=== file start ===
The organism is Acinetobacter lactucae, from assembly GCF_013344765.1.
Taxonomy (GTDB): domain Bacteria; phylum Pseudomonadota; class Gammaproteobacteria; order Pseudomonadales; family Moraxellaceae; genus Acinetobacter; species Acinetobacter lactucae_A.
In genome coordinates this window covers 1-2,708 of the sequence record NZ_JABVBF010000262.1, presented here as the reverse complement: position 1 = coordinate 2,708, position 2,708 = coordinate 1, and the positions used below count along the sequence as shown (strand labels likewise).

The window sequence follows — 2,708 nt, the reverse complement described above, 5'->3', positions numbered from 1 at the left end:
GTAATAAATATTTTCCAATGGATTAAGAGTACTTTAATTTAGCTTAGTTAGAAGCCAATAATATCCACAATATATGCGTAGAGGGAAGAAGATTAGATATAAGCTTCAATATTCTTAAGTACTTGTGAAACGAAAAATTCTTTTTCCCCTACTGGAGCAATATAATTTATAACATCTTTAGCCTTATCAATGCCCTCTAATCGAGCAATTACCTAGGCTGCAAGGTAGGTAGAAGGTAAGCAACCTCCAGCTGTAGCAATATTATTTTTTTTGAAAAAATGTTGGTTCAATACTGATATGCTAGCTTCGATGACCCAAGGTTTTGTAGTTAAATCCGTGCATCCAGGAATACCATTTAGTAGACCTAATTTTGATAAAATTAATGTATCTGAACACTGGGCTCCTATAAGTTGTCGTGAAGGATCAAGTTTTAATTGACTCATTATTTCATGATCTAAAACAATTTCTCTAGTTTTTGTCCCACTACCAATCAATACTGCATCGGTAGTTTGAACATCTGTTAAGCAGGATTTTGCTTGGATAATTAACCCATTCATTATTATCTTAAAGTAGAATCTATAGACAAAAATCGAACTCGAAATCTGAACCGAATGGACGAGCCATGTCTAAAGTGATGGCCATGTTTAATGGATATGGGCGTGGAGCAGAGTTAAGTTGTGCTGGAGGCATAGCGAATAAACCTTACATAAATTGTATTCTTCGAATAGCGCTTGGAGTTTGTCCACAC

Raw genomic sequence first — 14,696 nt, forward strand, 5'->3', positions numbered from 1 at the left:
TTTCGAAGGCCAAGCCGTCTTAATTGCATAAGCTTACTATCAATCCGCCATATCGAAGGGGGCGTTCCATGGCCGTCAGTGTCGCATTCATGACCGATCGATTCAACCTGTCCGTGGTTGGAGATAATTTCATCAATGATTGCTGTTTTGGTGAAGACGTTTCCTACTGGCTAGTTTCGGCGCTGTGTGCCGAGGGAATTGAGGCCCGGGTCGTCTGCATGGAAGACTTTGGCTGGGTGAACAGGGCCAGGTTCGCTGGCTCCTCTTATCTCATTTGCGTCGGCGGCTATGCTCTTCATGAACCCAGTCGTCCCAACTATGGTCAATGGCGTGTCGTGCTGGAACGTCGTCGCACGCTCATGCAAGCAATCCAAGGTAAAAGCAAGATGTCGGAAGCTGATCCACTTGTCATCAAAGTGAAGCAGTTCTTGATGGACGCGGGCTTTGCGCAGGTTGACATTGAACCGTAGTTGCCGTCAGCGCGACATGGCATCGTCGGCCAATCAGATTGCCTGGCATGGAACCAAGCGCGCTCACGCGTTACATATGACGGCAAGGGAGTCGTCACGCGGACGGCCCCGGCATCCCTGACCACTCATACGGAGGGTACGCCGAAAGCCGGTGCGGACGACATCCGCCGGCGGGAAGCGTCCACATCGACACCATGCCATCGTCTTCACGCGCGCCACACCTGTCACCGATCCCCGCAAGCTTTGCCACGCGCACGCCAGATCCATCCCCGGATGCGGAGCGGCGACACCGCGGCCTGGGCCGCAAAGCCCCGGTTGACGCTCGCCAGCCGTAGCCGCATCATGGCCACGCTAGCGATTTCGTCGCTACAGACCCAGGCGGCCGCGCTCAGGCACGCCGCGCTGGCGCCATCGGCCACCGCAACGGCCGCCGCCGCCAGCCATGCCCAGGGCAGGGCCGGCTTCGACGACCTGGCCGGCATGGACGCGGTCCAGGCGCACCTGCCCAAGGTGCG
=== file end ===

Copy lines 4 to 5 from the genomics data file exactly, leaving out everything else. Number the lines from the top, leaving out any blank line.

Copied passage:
The window sequence follows — 2,708 nt, the reverse complement described above, 5'->3', positions numbered from 1 at the left end:
GTAATAAATATTTTCCAATGGATTAAGAGTACTTTAATTTAGCTTAGTTAGAAGCCAATAATATCCACAATATATGCGTAGAGGGAAGAAGATTAGATATAAGCTTCAATATTCTTAAGTACTTGTGAAACGAAAAATTCTTTTTCCCCTACTGGAGCAATATAATTTATAACATCTTTAGCCTTATCAATGCCCTCTAATCGAGCAATTACCTAGGCTGCAAGGTAGGTAGAAGGTAAGCAACCTCCAGCTGTAGCAATATTATTTTTTTTGAAAAAATGTTGGTTCAATACTGATATGCTAGCTTCGATGACCCAAGGTTTTGTAGTTAAATCCGTGCATCCAGGAATACCATTTAGTAGACCTAATTTTGATAAAATTAATGTATCTGAACACTGGGCTCCTATAAGTTGTCGTGAAGGATCAAGTTTTAATTGACTCATTATTTCATGATCTAAAACAATTTCTCTAGTTTTTGTCCCACTACCAATCAATACTGCATCGGTAGTTTGAACATCTGTTAAGCAGGATTTTGCTTGGATAATTAACCCATTCATTATTATCTTAAAGTAGAATCTATAGACAAAAATCGAACTCGAAATCTGAACCGAATGGACGAGCCATGTCTAAAGTGATGGCCATGTTTAATGGATATGGGCGTGGAGCAGAGTTAAGTTGTGCTGGAGGCATAGCGAATAAACCTTACATAAATTGTATTCTTCGAATAGCGCTTGGAGTTTGTCCACAC